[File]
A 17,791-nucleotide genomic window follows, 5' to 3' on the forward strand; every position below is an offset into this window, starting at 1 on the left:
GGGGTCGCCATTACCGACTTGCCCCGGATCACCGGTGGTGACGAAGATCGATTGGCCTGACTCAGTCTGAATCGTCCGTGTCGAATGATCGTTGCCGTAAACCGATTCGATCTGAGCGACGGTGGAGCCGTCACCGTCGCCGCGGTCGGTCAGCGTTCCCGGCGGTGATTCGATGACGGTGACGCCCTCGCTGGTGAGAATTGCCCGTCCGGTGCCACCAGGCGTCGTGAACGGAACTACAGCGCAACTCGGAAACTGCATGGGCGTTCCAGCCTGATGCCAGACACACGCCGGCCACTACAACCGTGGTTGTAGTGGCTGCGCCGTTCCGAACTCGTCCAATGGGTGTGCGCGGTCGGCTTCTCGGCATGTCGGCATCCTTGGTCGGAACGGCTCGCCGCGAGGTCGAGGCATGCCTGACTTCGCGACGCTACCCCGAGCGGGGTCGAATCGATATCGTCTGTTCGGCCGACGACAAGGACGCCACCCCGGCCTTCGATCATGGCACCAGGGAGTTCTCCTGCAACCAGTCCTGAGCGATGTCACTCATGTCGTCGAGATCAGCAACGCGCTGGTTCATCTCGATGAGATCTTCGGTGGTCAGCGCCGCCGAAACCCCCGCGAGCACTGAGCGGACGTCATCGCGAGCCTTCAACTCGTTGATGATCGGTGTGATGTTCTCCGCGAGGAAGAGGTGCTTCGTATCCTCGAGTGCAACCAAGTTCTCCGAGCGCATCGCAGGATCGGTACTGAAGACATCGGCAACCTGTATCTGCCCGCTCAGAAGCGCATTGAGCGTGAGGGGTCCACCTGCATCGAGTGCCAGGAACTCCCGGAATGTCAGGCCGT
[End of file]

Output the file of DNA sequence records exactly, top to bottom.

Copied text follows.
A 17,791-nucleotide genomic window follows, 5' to 3' on the forward strand; every position below is an offset into this window, starting at 1 on the left:
GGGGTCGCCATTACCGACTTGCCCCGGATCACCGGTGGTGACGAAGATCGATTGGCCTGACTCAGTCTGAATCGTCCGTGTCGAATGATCGTTGCCGTAAACCGATTCGATCTGAGCGACGGTGGAGCCGTCACCGTCGCCGCGGTCGGTCAGCGTTCCCGGCGGTGATTCGATGACGGTGACGCCCTCGCTGGTGAGAATTGCCCGTCCGGTGCCACCAGGCGTCGTGAACGGAACTACAGCGCAACTCGGAAACTGCATGGGCGTTCCAGCCTGATGCCAGACACACGCCGGCCACTACAACCGTGGTTGTAGTGGCTGCGCCGTTCCGAACTCGTCCAATGGGTGTGCGCGGTCGGCTTCTCGGCATGTCGGCATCCTTGGTCGGAACGGCTCGCCGCGAGGTCGAGGCATGCCTGACTTCGCGACGCTACCCCGAGCGGGGTCGAATCGATATCGTCTGTTCGGCCGACGACAAGGACGCCACCCCGGCCTTCGATCATGGCACCAGGGAGTTCTCCTGCAACCAGTCCTGAGCGATGTCACTCATGTCGTCGAGATCAGCAACGCGCTGGTTCATCTCGATGAGATCTTCGGTGGTCAGCGCCGCCGAAACCCCCGCGAGCACTGAGCGGACGTCATCGCGAGCCTTCAACTCGTTGATGATCGGTGTGATGTTCTCCGCGAGGAAGAGGTGCTTCGTATCCTCGAGTGCAACCAAGTTCTCCGAGCGCATCGCAGGATCGGTACTGAAGACATCGGCAACCTGTATCTGCCCGCTCAGAAGCGCATTGAGCGTGAGGGGTCCACCTGCATCGAGTGCCAGGAACTCCCGGAATGTCAGGCCGT